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Directives
Helpers
Integration
Middleware
AlexaAdapter.cs
AlexaAddress.cs
AlexaContextExtensions.cs
AlexaRequestTypes.cs
AlexaSchema.cs
Bot.Builder.Community.Adapters.Alexa.csproj
README.md

README.md

Alexa Adapter for Bot Builder v4 .NET SDK

Build status

Branch Status Recommended NuGet package version
master Build status NuGet version

Description

This is part of the Bot Builder Community Extensions project which contains various pieces of middleware, recognizers and other components for use with the Bot Builder .NET SDK v4.

The Alexa Adapter allows you to add an additional endpoint to your bot for Customer Alexa Skills. The Alexa endpoint can be used in conjunction with other channels meaning, for example, you can have a bot exposed on out of the box channels such as Facebook and Teams, but also via an Alexa Skill.

Incoming Alexa Skill requests are transformed, by the adapter, into Bot Builder Activties and then when your bot responds, the adapter transforms the outgoing Activity into an Alexa response.

A basic sample bot is available here.

The adapter supports a broad range of capabilities for Alexa Skills, including;

  • Support for voice based Alexa bots
  • Support for the available display directives for Echo Show / Spot devices, with support for the new Fire Tablets coming very soon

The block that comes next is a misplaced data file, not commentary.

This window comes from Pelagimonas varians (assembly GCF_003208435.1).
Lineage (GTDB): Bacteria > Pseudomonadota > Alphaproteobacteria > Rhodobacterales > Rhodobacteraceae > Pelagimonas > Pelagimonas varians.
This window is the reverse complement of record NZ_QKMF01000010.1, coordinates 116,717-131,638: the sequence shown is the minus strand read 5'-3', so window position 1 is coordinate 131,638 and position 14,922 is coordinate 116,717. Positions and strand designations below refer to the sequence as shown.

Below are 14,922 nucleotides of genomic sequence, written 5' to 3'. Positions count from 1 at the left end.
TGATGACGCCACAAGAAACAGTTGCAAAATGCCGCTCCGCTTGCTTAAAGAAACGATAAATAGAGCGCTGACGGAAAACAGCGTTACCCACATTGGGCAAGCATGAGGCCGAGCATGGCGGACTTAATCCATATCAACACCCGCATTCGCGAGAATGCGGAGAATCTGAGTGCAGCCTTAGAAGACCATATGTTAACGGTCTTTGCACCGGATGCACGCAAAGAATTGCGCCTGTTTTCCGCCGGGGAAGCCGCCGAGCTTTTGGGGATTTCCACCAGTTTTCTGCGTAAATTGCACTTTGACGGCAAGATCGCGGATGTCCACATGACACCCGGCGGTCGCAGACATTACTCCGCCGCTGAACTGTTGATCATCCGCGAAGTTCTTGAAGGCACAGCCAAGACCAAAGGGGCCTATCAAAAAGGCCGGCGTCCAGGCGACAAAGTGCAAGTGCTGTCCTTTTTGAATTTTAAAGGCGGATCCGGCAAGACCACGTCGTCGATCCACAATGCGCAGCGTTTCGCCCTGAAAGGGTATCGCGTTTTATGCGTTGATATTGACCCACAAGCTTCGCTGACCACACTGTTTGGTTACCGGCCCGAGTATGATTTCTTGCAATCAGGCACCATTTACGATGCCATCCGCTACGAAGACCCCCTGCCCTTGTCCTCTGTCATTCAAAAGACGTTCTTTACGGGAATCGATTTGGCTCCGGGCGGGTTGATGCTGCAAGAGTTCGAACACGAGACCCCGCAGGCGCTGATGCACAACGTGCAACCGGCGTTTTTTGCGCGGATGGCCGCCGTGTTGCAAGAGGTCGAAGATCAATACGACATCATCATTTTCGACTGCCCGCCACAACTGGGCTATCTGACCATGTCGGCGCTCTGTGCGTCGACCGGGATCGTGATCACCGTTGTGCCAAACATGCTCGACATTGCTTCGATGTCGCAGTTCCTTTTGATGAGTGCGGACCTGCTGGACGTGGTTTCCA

• Support for Alexa Cards
  • Support for Audio / Video directives
  • Integration libraries (similar to those for the Bot Framework Adapter), allowing for the bot to also have its own middleware pipeline for Alexa
  • TurnContext extensions allowing the developer to;
    • Send Alexa Progressive Updates
    • Explicitly define and attach an Alexa Card to the response (alternatively Bot Builder Hero / Signin cards can be automatically converted if attached to the outgoing activity)
    • Specify Alexa RePrompt speech / text
    • Add to / access Alexa Session Attributes (similar to TurnState in Bot Builder SDK)
    • Check if a device supports audio or audio and display
    • Retrieve the raw Alexa request
    • A new method to allow the user to call the relevant API and access user details (with skill permission), such as address
  • Validation of incoming Alexa requests (required for certification)
  • Middleware to automatically translate incoming Alexa requests into different types of activities

Installation

Available via NuGet package Bot.Builder.Community.Adapters.Alexa

Install into your project using the following command in the package manager;

    PM> Install-Package Bot.Builder.Community.Adapters.Alexa

Sample

Basic sample bot available here.

Usage

Adding the adapter and skills endpoint to your bot

Currently integration is available for .NET Core applications, with or without MVC. When using the non-MVC approach, a new endpoint for your Alexa skill is created at '/api/skillrequests'. e.g. http://www.yourbot.com/api/skillrequests. This is the endpoint that you should configure within the Amazon Alexa Skills Developer portal as the endpoint for your skill.